PETER VAN ONSELEN: Let me ask you about Brexit and the UK. Do you see opportunity or downside in what's happened there to be able to deal separately with the UK from the EU?

STEVEN CIOBO: Well I think we'll make sure – I mean I've had conversations with Minister Sajid Javid in the UK. There is a strong appetite to look at basically building off the very strong historical relationship between Australia and the UK. Everyone knows the strength of those historical bonds between our nations. Clearly there's a process that the UK needs to work through as they exit the European Union. That process is anticipated to take at least two years if not longer. So the UK can't in its own right go into a free trade agreement with, for example, Australia while it remains a part of the EU. It would need to do it separately once it's actually withdrawn. Now, we can obviously in parallel with those conversations have conversations ourselves between Australia and the UK about what an FTA might look like and of course, I'm going to be pursuing that. And I also stress that I'll be maintaining the ongoing discussions that we've been having with the European Union as well.

PETER VAN ONSELEN: Can I just clarify just very quickly something on the tourism front. On the tourism front, various people were noting, myself included, that it looked like there wasn't a tourism minister. It got tacked on to you and there was an assistant minister put in but with Colbeck stepping out as the Tourism Minister, it was perhaps a void here. Were you informed ahead of time that you were adding tourism to your portfolio mix or was that something where you had a very quick chat with the powers that be after the Prime Minister had announced his team?

STEVEN CIOBO: No, no, no. The Prime Minister and I had spoken about it previously. It was always a part of the mix that I had. I think it was just an omission that he didn't mention it when he made the announcement. But of course, you would have noted the list that the Prime Minister's Office issues immediately contained it. So no, it wasn't an oversight. It was always part of - we sought a better alignment between the trade and investment portfolio to have tourism. And I mean bear in mind too, Peter, that previously as Trade and Investment Minister, I still had Cabinet responsibility for tourism as well. So it's a natural fit.

PETER VAN ONSELEN: Is it a natural fit really though? The Trade Minister is away more than anyone else. You're more like a tourist if I could it that way than a Tourism Minister. You're hitting the global stage so often.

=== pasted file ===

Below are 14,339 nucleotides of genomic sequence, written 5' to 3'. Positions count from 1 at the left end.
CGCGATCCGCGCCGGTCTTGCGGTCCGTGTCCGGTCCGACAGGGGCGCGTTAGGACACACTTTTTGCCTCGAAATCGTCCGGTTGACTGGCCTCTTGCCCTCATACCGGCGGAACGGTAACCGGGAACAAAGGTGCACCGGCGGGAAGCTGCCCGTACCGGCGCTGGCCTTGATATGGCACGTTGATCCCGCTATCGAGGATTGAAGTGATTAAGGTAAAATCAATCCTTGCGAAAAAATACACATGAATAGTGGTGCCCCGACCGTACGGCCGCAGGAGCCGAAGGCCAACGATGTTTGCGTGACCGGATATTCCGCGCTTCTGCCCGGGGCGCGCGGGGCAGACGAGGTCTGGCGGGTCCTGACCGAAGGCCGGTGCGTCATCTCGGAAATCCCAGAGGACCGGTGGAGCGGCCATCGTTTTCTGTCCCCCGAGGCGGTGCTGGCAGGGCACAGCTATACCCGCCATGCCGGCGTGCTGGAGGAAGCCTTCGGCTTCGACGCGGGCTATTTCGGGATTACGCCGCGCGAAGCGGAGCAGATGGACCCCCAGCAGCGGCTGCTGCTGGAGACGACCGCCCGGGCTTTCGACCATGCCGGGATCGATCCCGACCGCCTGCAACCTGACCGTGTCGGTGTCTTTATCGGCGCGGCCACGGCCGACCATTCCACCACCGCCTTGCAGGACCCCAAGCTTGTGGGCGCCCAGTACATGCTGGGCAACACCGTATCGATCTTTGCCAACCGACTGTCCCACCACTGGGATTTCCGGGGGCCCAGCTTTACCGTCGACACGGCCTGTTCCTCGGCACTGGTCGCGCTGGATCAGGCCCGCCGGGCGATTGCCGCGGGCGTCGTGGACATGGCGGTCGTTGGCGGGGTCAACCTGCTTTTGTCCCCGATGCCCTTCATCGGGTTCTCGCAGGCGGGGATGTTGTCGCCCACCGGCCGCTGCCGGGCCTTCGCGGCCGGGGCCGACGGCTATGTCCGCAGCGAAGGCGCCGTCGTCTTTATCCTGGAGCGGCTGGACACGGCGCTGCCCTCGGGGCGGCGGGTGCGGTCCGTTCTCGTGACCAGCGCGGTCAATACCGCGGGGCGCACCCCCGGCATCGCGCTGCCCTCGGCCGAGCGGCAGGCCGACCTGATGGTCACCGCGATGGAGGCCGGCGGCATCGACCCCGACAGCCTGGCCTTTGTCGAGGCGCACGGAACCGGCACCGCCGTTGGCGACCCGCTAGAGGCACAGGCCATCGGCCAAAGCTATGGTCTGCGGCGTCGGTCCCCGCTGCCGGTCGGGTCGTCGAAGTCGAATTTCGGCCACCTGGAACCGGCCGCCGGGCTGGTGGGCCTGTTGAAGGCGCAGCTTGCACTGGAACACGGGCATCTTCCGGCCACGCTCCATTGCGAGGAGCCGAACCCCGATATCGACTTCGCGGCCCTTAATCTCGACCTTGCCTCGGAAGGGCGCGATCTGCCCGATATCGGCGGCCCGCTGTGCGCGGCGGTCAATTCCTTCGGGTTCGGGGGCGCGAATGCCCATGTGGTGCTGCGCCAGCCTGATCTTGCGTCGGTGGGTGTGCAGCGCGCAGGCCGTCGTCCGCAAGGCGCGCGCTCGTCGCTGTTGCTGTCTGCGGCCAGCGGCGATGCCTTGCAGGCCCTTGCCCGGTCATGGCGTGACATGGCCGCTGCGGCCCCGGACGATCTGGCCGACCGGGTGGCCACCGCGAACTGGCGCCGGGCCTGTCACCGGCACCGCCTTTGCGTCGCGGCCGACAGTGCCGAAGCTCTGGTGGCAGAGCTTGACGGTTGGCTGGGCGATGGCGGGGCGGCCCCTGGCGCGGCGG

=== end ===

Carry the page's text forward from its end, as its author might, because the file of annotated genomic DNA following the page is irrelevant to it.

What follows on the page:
STEVEN CIOBO: Well look Peter, I've had a very, very long involvement with Australia's tourism industry. Obviously coming from the Gold Coast means a lot of the key stakeholders have interests in my own electorate. I, of course, have also previously been chair of Friends of Tourism. I've had a very active involvement with all of the major tourism bodies whether that's the National Tourism Alliance, whether it's TTF, whether it's Australian Tourism Export Council, whether it's AAA, the Australian Hotels Association. There's a lot of key stakeholders. Really strong relationships. I've put the question to them in relation to tourism being part of my Cabinet portfolio and the industry made it very clear to me that that is something that they wanted. In addition to that, I have of course, an assistant minister in Keith Pitt, who'll be able to go to all those things that I can't attend when I am overseas negotiating free trade agreements.

PETER VAN ONSELEN: We're running out of time but just quickly, is it an upside for you that you'll be largely having to phone in to what could otherwise be a fairly unyielding 23 person Cabinet, The Australian editorialised about it not being a very agile Cabinet?

STEVEN CIOBO: Look, I think the Cabinet is an appropriate reflection of the focus that the Prime Minister has put on both in terms of the balance between the National Party and the Liberal Party, but also the clear focus we have on the key areas that have been identified. We've got a very big agenda ahead of us. We've got a difficult challenge in relation to budget consolidation. We're very focused on making sure that we live within our means, but we've got a number key policy issues that we're pursuing as well. Defence industry capability. The Northern Australia White Paper. The work that we're doing on Free Trade Agreements. The active agenda that we've got to make sure that the budget is brought back under control. So I think the Cabinet will function exceptionally well. I know that the team that's sitting around that Cabinet table are very energised, very focused and we're going to make sure that we deliver, and deliver in spades, on the promises that we took to the Australian people at the most recent election.

PETER VAN ONSELEN: Trade Minister Steve Ciobo. We really appreciate you finding the time to talk to us on NewsDay, particularly today following Joe Biden's speech. Thanks for your company.